Relax! This too will pass

2008-02-12 00:00

Well, 2008 certainly started with a bang. The future was rosy on December 31, 2007, but suddenly everyone is buying candles and researching property in Perth.

A combination of recession in the United States, global equity market negativity, high interest rates, the National Credit Act and power outages have combined to create the perfect storm.

But don’t panic.

This is not the first time there’s been doom and gloom. Every few years the same thing happens. We experience massive economic growth, everyone is optimistic and buying Nescafé Gold and holiday homes and Mercs. The positivity gets ahead of itself and the economy overheats and then panic sets in because the economy seems to be collapsing when in actual fact it’s simply making an adjustment back to a reasonable level.

It happened in 1989, when South Africa defaulted on its international loans and the stock market and rand crashed. It happened in 1994 when the ANC took power and everyone thought war would break out. It happened in 1998 when interest rates hit 25% and you couldn’t give away your house and it happened in 2001 when a fairly unstable guy by the name of Osama arranged for two Boeings to fly into the tallest buildings in New York.

On each of these occasions everyone thought it was the end of the world and that there was no light in sight. And on each occasion, believe it or not, the world did not actually end, it recovered and, in fact, things continued to get better.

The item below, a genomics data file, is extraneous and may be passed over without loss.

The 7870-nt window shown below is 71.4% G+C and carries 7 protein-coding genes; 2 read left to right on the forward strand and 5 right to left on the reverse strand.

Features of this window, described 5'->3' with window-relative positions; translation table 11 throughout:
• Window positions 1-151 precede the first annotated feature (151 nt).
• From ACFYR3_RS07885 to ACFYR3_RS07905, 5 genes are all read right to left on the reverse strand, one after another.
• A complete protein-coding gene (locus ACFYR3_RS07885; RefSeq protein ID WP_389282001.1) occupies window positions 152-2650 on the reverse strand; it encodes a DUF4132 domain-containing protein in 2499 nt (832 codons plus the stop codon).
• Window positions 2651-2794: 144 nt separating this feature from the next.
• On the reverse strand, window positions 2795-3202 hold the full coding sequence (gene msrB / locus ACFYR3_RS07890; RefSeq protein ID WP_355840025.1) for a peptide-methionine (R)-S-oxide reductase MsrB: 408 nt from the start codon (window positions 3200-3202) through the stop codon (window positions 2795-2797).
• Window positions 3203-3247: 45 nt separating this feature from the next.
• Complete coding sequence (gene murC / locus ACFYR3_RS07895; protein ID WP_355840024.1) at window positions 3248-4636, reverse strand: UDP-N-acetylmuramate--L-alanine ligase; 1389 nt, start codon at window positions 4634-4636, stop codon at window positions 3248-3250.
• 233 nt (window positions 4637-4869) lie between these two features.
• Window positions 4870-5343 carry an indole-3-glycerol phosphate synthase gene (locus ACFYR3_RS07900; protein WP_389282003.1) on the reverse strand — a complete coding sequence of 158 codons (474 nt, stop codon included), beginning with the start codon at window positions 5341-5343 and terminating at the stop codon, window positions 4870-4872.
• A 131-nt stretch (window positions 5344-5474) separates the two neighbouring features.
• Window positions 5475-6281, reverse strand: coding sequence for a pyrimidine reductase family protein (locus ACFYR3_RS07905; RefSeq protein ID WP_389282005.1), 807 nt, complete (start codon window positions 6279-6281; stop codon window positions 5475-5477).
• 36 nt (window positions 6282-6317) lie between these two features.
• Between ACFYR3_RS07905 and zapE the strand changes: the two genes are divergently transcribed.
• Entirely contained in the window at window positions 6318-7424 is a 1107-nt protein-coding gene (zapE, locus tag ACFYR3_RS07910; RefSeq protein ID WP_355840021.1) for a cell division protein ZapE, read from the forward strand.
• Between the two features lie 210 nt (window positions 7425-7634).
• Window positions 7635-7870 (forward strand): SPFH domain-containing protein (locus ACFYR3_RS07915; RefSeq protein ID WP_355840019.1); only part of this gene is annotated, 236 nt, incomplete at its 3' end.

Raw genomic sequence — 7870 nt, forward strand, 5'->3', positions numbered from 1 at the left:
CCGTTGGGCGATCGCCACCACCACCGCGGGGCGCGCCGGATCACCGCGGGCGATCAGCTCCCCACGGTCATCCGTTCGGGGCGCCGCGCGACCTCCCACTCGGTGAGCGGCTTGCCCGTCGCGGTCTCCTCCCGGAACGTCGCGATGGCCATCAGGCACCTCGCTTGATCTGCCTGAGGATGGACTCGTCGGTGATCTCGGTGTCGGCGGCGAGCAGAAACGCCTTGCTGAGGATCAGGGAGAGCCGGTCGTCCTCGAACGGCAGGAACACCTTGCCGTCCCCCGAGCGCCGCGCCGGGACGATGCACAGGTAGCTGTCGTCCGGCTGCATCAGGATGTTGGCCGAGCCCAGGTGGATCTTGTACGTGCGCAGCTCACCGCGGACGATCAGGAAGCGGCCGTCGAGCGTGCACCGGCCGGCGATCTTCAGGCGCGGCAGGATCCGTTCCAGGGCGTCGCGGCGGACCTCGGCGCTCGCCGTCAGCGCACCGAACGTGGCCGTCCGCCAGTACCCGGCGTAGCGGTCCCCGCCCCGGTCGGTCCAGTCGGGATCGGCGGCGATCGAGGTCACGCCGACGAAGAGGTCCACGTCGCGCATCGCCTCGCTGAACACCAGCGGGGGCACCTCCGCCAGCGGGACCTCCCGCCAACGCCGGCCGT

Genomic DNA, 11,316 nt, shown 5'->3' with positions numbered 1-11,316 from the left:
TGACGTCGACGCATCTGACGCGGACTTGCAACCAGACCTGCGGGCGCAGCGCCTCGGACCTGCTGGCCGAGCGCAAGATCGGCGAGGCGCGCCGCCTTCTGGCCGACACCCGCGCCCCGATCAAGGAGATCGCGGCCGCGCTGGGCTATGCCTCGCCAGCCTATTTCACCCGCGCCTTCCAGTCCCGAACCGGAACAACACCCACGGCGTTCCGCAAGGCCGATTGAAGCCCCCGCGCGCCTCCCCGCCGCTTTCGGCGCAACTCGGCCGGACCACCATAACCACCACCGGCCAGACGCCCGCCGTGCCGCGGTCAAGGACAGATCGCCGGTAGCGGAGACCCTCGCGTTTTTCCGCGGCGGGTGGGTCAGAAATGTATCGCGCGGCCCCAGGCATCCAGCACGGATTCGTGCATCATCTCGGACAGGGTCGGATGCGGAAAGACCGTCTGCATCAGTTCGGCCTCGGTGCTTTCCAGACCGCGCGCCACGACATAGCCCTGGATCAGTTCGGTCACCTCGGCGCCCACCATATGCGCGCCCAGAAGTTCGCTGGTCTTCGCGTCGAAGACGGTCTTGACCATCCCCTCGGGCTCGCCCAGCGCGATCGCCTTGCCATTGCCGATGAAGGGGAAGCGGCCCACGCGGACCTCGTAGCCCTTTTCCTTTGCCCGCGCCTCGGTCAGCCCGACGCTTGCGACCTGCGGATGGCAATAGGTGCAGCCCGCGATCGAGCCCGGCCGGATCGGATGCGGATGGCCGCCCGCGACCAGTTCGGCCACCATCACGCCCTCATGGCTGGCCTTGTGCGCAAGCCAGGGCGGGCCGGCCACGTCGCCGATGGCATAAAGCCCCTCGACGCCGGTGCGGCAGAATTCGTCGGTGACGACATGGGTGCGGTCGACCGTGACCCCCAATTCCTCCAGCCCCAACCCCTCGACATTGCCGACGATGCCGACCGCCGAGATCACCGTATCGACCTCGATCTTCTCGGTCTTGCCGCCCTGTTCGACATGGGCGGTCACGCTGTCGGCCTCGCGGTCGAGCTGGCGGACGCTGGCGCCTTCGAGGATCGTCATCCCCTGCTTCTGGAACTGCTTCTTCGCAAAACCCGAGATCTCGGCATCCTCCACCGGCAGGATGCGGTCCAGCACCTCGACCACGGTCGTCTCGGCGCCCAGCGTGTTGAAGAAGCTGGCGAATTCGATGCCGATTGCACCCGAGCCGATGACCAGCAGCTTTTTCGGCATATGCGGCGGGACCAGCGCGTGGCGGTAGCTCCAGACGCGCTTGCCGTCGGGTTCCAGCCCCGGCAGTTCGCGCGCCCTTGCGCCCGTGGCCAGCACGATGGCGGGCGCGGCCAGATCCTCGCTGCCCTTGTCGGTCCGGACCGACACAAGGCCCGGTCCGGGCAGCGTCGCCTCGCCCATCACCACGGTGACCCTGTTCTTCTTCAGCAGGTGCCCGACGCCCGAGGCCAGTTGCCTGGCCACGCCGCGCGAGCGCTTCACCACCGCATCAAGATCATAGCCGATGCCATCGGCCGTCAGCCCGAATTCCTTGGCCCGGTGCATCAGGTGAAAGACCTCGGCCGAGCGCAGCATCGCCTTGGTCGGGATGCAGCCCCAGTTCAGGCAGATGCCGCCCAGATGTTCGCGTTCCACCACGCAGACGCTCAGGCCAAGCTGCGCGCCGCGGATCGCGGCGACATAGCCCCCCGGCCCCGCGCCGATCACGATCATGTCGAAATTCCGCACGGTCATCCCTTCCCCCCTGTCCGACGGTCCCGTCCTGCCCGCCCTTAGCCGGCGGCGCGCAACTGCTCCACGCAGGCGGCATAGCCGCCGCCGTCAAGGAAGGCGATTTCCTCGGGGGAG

I think 2008 will be a tough year, but I also see it as a great opportunity to seize the day while everyone else is whinging and get a front-seat on the inevitable boom that we’ll experience in 2009, 2010 and beyond.

Make sure you make a mental note of everything that is happening now, because it will happen again and again, and if you don’t recognise the symptoms you’ll be suckered into the same negativity and forget to look for the opportunities.

It’s easy to be negative. Subconsciously, you want to be negative. Whenever you open the papers they tell you about the goriest hi-jacking and the most corrupt politicians. Why don’t they dedicate more pages to the fact that Johannesburg is the world’s biggest man-made forest, or to the corruption-free achievements of the vast majority of public officials? Because bad news sells. Good news is boring.

South Africa still has the best weather in world. We’re lucky enough to possess a huge chunk of the world’s resources, ie, gold, platinum, coal and iron. The growth in India and China will continue to accelerate (India and China sign 10 million new cellphone customers every month) and so will their demand for our resources. The government has already embarked on massive infrastructure projects (some of them a tad late, ie, electricity), and this will pump money into the economy.

We are all lucky enough to be a part of the birth of a massive and all-encompassing industry. The Internet has and will continue to change the world. The enormity of its impact is up there with the wheel, electricity, TV, telephones and possibly man’s greatest invention, coffee. Not only does it open up an entirely untapped world of commerce, but it is also the ultimate disseminator of information and news. Apartheid would not have lasted 40 years if the Internet had existed. And you’re part of it.

I’m looking forward to another year of ASA complaints, IR issues, Plug and Wireless parties, BTS roll-outs, billing runs, irate customers, happy customers, orange bubbles, faulty elevators, etc, etc. The nice stuff makes me feel good and the challenges remind me why we can beat the competition. Most importantly, I’m looking forward to having fun and making memories.

So ignore the doomsayers, install a timer on your geyser, and buy Ricoffee for a couple of months.

• Allan Knott-Craig is CEO of iburst.

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